Selina here is not really in control the way I'd like her to be, though; her life is spinning out of control for the first 15 pages and the one thing she's able to take control of is her relationship with Batman. It's an interesting perspective, since in all of DC, I don't think there's a person who controls the nature of his relationships more than Batman, but with Catwoman, a character who can't seem to get anything else right in life, she's able to say "Every time, he protests...then gives in." When you really analyze that, it says something about the character that almost negates the awkward silliness of a five-page softcore porn-style sex scene at the end of it.
March's art is fantastic, likely to bring in a lot of readers and bring some of them back--the question is whether, long-term, Winick can make the character compelling. He's off to a rocky, but promising, start.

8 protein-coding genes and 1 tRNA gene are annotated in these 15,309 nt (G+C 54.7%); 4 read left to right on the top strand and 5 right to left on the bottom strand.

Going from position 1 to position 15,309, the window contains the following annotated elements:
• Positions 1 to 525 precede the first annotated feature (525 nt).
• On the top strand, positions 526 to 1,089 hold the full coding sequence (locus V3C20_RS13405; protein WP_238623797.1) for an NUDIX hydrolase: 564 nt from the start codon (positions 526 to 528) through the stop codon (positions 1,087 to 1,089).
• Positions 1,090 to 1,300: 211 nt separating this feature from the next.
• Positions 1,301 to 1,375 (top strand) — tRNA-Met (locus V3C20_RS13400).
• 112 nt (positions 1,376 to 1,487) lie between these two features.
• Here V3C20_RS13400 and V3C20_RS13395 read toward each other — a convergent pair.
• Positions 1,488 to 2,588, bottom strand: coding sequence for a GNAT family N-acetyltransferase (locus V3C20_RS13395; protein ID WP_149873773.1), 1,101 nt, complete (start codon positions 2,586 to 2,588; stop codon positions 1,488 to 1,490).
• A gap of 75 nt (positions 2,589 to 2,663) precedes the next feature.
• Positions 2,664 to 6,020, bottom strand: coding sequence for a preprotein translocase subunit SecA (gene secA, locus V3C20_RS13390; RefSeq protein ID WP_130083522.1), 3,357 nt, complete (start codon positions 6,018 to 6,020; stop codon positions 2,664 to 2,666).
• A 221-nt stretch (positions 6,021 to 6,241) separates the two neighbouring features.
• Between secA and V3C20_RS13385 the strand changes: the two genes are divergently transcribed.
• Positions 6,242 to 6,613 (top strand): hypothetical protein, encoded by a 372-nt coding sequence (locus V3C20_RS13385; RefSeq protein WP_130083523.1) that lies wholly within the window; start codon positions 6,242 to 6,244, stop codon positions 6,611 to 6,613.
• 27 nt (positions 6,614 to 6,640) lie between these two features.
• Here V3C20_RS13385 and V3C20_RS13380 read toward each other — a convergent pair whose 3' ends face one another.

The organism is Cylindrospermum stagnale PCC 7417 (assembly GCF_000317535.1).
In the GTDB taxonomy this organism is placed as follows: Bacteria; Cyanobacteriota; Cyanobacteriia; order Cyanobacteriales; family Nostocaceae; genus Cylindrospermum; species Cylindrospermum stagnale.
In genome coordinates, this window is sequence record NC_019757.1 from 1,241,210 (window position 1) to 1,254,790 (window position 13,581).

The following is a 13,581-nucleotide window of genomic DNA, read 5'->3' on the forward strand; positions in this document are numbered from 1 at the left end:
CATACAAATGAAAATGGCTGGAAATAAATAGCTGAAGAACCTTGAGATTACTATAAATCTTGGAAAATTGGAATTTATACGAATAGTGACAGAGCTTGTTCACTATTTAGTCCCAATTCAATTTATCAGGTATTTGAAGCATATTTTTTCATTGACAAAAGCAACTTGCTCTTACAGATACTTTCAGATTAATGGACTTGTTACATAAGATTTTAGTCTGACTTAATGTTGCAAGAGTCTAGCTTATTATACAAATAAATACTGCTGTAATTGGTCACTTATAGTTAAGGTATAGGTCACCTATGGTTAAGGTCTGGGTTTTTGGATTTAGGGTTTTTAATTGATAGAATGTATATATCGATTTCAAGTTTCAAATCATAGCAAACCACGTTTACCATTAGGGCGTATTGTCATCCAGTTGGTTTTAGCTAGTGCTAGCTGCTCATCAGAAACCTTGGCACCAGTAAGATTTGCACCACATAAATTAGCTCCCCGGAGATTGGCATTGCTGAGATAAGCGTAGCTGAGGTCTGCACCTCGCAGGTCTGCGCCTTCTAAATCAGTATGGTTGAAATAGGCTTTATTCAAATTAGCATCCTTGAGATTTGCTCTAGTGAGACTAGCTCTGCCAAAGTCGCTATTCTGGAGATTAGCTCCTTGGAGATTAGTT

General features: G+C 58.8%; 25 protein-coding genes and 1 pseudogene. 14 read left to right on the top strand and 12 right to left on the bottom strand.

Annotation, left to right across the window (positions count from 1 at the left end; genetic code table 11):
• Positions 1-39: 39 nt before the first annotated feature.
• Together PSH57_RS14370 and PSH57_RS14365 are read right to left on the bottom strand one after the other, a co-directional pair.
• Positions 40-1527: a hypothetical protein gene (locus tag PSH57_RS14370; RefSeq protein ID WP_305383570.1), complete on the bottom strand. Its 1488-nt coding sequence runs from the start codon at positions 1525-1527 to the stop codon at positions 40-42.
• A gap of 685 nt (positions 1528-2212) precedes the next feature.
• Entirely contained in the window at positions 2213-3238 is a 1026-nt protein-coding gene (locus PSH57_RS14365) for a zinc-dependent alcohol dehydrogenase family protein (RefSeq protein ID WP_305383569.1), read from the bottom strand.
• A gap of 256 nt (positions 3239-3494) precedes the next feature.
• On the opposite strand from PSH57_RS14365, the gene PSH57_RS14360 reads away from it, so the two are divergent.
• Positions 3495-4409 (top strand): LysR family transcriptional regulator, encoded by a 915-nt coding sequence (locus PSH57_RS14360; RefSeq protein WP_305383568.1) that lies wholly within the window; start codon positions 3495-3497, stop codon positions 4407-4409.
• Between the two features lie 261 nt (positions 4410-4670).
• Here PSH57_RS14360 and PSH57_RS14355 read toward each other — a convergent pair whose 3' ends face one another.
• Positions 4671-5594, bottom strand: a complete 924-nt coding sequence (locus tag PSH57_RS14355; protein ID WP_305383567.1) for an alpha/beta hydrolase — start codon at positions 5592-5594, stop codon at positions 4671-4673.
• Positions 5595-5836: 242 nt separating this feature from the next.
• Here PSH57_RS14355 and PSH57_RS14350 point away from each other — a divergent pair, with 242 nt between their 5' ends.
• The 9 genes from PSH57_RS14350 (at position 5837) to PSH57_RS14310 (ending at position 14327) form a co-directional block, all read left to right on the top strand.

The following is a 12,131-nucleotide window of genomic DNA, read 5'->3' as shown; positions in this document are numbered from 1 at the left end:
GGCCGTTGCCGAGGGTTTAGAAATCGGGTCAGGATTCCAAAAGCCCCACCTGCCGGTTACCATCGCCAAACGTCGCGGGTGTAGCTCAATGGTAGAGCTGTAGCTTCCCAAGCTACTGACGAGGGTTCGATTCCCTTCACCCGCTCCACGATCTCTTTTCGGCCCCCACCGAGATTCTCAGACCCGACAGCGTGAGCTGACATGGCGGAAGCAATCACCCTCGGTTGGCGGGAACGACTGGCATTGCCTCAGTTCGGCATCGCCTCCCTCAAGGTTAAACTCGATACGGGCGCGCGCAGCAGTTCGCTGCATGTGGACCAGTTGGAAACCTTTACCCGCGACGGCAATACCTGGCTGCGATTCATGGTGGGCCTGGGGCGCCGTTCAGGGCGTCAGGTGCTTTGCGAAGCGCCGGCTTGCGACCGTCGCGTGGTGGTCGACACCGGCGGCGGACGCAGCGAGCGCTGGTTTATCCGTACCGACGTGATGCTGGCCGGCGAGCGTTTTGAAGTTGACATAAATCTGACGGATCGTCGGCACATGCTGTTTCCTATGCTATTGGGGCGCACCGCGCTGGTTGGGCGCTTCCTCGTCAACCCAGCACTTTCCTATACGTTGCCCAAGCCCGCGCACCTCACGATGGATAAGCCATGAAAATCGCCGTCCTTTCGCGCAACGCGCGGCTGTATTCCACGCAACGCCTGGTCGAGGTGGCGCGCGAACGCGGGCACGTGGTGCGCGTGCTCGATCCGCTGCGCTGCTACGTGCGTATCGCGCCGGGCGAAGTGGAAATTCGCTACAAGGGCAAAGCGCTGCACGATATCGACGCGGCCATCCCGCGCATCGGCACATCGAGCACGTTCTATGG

Written by Paul Jenkins; art by Bernard Chang
Deadman is the star of the opening arc of this promising anthology title, and it's an odd choice. While at least some of the events of Brightest Day have happened to the character in Hawk & Dove, where he's in a relationship with Dawn Granger, here we meet up with a version of Deadman that's more emotionally compromised, less satisfied with his task, and essentially starting at square one. It may, of course, be a flashback story but at the end of the day they could have done without that little bit of confusion.0comments
There's a lot of talking here, and ultimately not a ton happens until a provocative final page that certainly invites readers back for more. I certainly will be.
Still, I can't help but feel like given the spotty track record of anthology titles since the Crisis on Infinite Earths, they might have done better to start with a different opening arc--maybe a character that has mainstream awareness and where there's a little more action.